chapter  XIII
6 Pages

Of Marriage

HAVING spoken of the savages' garments, deckings, ornaments, and paintings, it hath seemed good unto me to marry them, to the end the generation of them be not lost and that the country remain not desert. For the first ordinance that ever God made was to increase and multiply, and every creature capable of generation to bring forth fruit according to his kind. And to the end to encourage young folks that do marry, the Jews had a custom anciently to fill a trough with earth, in the which, a little before the wedding, they did sow barley, and, the same being sprung, they brought it to the bridegroom and the bride, saying: " Bringforth fruit and multiply as this barley, which brings

forth sooner than all other seeds." [This is in the gloss of the Talmud in the Treatise of Idolatry.]

Now to return to our savages, many thinking (as I believe) that they be some logs of wood or imagining a Commonwealth of Plato, do demand if they have any marriage, and if there be any priests in Canada to marry them. Wherein they seem to be very raw and ignorant. Captain James Cartier speaking of the marriage of the Canadians, in his second relation112 saith thus: "They observe the order of marriage, saving that the men take two or three wives. And the husband being dead, the women do never marry again, but do mourn for his death all their life long, and do daub their face with coal beaten to powder and with grease the thickness of a knife, and thereby are known to be widows." Then he goeth further: "They have another bad custom with their daughters, for, being come to be marriageable, they are put all in a stew-house, abandoned to all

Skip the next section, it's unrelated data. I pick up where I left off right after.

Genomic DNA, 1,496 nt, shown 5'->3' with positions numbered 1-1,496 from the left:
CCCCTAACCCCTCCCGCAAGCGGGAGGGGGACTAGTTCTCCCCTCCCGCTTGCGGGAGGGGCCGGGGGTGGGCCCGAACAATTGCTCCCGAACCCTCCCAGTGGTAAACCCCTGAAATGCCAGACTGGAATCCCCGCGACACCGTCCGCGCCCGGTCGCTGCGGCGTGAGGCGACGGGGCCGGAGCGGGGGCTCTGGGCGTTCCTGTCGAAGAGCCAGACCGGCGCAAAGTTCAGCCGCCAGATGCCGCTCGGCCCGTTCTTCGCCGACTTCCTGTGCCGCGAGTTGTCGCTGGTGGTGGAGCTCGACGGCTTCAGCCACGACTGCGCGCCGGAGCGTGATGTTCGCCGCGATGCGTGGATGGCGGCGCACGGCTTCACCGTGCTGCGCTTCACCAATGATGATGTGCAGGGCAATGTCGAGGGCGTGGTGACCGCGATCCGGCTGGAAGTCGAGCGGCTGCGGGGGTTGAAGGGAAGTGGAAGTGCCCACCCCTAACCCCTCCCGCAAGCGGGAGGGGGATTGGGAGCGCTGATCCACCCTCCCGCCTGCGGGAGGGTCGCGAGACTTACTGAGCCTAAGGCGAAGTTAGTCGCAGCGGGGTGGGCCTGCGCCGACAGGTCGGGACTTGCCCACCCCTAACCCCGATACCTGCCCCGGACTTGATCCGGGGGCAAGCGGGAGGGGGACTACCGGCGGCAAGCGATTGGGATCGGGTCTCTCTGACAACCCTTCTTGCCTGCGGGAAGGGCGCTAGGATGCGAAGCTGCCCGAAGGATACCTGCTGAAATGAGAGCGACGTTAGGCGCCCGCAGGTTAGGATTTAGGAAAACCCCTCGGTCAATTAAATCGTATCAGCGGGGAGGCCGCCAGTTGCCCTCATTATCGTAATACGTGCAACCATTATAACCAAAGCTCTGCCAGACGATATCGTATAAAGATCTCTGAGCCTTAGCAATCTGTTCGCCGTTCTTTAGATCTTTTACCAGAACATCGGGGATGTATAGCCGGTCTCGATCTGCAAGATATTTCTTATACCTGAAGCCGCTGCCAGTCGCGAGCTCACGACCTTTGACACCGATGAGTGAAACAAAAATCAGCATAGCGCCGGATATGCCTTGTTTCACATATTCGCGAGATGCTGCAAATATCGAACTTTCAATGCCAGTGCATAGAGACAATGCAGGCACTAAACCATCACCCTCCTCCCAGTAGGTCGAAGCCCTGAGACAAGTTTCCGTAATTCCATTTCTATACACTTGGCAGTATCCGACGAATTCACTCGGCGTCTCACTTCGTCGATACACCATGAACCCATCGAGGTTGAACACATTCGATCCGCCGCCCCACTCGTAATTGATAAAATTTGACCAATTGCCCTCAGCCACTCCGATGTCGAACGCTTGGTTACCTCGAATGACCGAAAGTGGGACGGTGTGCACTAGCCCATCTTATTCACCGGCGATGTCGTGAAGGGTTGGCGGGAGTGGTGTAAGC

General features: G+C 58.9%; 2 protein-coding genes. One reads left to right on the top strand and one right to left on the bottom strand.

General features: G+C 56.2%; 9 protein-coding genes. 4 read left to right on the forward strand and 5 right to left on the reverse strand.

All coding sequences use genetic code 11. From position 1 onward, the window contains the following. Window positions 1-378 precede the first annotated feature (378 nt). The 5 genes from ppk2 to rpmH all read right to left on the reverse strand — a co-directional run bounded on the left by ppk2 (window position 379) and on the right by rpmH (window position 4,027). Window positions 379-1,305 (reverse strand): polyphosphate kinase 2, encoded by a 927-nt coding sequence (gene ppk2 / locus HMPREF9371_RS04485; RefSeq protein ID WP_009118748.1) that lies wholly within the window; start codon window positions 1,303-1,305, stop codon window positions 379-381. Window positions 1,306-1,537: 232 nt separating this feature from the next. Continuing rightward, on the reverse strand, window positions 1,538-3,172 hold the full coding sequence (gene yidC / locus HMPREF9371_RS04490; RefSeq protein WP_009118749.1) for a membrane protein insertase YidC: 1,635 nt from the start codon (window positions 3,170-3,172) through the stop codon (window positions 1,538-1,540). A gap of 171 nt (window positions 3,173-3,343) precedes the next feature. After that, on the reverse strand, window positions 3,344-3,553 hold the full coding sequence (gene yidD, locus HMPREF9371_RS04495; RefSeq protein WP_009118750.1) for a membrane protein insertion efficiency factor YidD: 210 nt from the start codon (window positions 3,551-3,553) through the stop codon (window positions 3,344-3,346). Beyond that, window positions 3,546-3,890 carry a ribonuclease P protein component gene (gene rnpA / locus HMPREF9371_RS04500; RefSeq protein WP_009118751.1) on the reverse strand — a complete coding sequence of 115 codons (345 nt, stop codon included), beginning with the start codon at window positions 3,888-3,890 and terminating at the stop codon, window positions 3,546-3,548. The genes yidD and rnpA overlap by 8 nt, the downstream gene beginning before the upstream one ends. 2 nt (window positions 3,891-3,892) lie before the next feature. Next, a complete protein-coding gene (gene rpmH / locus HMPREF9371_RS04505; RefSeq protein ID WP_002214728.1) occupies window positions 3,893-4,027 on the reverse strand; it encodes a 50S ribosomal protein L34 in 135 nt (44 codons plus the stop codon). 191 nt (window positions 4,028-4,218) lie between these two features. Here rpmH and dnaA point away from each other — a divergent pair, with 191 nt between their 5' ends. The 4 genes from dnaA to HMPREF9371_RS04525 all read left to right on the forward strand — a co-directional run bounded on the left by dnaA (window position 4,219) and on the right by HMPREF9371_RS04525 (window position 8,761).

comers, until they have found out a match: and all this have we seen by experience. For we have seen the houses as full of these maidens as is a school of boys in France." I would have thought that the said James Cartier had (touching this prostituting of maids) added somewhat of his own, but the discourse of Monsieur Champlain, which is but six years since, doth confirm the same thing unto me, saving that he speaketh not of assemblies: which keepeth me from contrarying it. But among our Souriquois there is no such thing: not that these savages have any great care of continency and virginity, for they do not think to do evil in corrupting it; but, whether it be by the frequentation of Frenchmen or otherwise, the maids are ashamed to do any unchaSte thing publicly, and if it happen that they abandon themselves to anyone, it is in secret. Moreover, he that will marry a maid it behoveth him to demand her of her father, without whose consent she shall be none of his, as we have already said heretofore and brought forth the example of one that had done otherwise. And, if he will marry, he shall sometimes make love, not after the manner of the Essenes, who, as Josephus sayeth [Wars oj the Jews, lib. ii., cap. I2] did try the maidens by the space of three years before they married them, but by the space of six months or a year, without abusing of them: will paint his face that he may seem the fairer, and will have a new gown of beavers or otters or of something else, well garnished with matachias guarded and laid over in form of parchment lace of gold and silver, as the Goths did use heretofore. It is meet, moreover, that he show himself valiant in hunting, and that they know him able to do something, for they do not truSt in a man's means, which are none other than that which he getteth by his day's labour, not caring anywise for other riches than hunting, unless our manners make them to have a desire of it.